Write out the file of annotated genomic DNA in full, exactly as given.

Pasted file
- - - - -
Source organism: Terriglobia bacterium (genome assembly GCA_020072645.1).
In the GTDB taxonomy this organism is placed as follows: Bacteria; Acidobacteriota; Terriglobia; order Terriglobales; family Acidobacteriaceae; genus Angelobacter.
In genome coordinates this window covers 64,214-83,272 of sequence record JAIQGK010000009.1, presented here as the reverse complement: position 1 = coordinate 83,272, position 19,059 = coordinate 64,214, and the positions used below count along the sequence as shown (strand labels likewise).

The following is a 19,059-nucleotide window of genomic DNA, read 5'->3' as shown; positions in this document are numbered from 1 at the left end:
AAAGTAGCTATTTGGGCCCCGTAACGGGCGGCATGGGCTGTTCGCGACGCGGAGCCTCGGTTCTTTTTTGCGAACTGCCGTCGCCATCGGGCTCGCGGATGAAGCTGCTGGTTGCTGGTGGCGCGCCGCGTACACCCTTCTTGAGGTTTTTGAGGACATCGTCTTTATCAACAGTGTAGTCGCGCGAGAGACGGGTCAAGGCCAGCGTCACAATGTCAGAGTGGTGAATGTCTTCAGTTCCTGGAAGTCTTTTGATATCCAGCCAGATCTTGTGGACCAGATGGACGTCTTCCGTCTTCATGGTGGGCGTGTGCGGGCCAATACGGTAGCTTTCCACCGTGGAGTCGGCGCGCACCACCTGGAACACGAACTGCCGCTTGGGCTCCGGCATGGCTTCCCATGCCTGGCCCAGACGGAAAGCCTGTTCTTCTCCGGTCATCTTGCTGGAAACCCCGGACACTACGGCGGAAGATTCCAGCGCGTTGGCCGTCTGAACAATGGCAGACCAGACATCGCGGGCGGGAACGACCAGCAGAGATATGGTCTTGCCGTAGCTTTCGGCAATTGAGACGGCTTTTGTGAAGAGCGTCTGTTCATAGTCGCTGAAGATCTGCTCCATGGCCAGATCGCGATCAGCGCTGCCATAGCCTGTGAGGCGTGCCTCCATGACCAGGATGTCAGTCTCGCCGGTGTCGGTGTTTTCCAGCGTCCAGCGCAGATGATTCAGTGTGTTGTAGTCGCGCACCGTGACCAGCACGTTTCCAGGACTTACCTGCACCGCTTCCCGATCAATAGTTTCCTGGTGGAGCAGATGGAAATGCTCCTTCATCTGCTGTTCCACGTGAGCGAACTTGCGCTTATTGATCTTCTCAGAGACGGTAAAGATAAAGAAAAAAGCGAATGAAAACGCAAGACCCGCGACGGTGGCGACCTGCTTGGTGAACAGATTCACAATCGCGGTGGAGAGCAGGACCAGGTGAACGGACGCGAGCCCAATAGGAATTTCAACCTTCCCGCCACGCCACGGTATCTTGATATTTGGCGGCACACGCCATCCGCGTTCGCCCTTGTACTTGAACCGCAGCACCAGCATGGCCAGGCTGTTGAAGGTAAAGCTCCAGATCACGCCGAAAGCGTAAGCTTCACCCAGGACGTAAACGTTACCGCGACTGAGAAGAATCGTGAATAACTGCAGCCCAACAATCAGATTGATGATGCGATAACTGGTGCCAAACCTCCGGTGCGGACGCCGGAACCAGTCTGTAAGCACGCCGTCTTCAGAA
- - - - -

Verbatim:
Source organism: Terriglobia bacterium (genome assembly GCA_020072645.1).
In the GTDB taxonomy this organism is placed as follows: Bacteria; Acidobacteriota; Terriglobia; order Terriglobales; family Acidobacteriaceae; genus Angelobacter.
In genome coordinates this window covers 64,214-83,272 of sequence record JAIQGK010000009.1, presented here as the reverse complement: position 1 = coordinate 83,272, position 19,059 = coordinate 64,214, and the positions used below count along the sequence as shown (strand labels likewise).

The following is a 19,059-nucleotide window of genomic DNA, read 5'->3' as shown; positions in this document are numbered from 1 at the left end:
AAAGTAGCTATTTGGGCCCCGTAACGGGCGGCATGGGCTGTTCGCGACGCGGAGCCTCGGTTCTTTTTTGCGAACTGCCGTCGCCATCGGGCTCGCGGATGAAGCTGCTGGTTGCTGGTGGCGCGCCGCGTACACCCTTCTTGAGGTTTTTGAGGACATCGTCTTTATCAACAGTGTAGTCGCGCGAGAGACGGGTCAAGGCCAGCGTCACAATGTCAGAGTGGTGAATGTCTTCAGTTCCTGGAAGTCTTTTGATATCCAGCCAGATCTTGTGGACCAGATGGACGTCTTCCGTCTTCATGGTGGGCGTGTGCGGGCCAATACGGTAGCTTTCCACCGTGGAGTCGGCGCGCACCACCTGGAACACGAACTGCCGCTTGGGCTCCGGCATGGCTTCCCATGCCTGGCCCAGACGGAAAGCCTGTTCTTCTCCGGTCATCTTGCTGGAAACCCCGGACACTACGGCGGAAGATTCCAGCGCGTTGGCCGTCTGAACAATGGCAGACCAGACATCGCGGGCGGGAACGACCAGCAGAGATATGGTCTTGCCGTAGCTTTCGGCAATTGAGACGGCTTTTGTGAAGAGCGTCTGTTCATAGTCGCTGAAGATCTGCTCCATGGCCAGATCGCGATCAGCGCTGCCATAGCCTGTGAGGCGTGCCTCCATGACCAGGATGTCAGTCTCGCCGGTGTCGGTGTTTTCCAGCGTCCAGCGCAGATGATTCAGTGTGTTGTAGTCGCGCACCGTGACCAGCACGTTTCCAGGACTTACCTGCACCGCTTCCCGATCAATAGTTTCCTGGTGGAGCAGATGGAAATGCTCCTTCATCTGCTGTTCCACGTGAGCGAACTTGCGCTTATTGATCTTCTCAGAGACGGTAAAGATAAAGAAAAAAGCGAATGAAAACGCAAGACCCGCGACGGTGGCGACCTGCTTGGTGAACAGATTCACAATCGCGGTGGAGAGCAGGACCAGGTGAACGGACGCGAGCCCAATAGGAATTTCAACCTTCCCGCCACGCCACGGTATCTTGATATTTGGCGGCACACGCCATCCGCGTTCGCCCTTGTACTTGAACCGCAGCACCAGCATGGCCAGGCTGTTGAAGGTAAAGCTCCAGATCACGCCGAAAGCGTAAGCTTCACCCAGGACGTAAACGTTACCGCGACTGAGAAGAATCGTGAATAACTGCAGCCCAACAATCAGATTGATGATGCGATAACTGGTGCCAAACCTCCGGTGCGGACGCCGGAACCAGTCTGTAAGCACGCCGTCTTCAGAA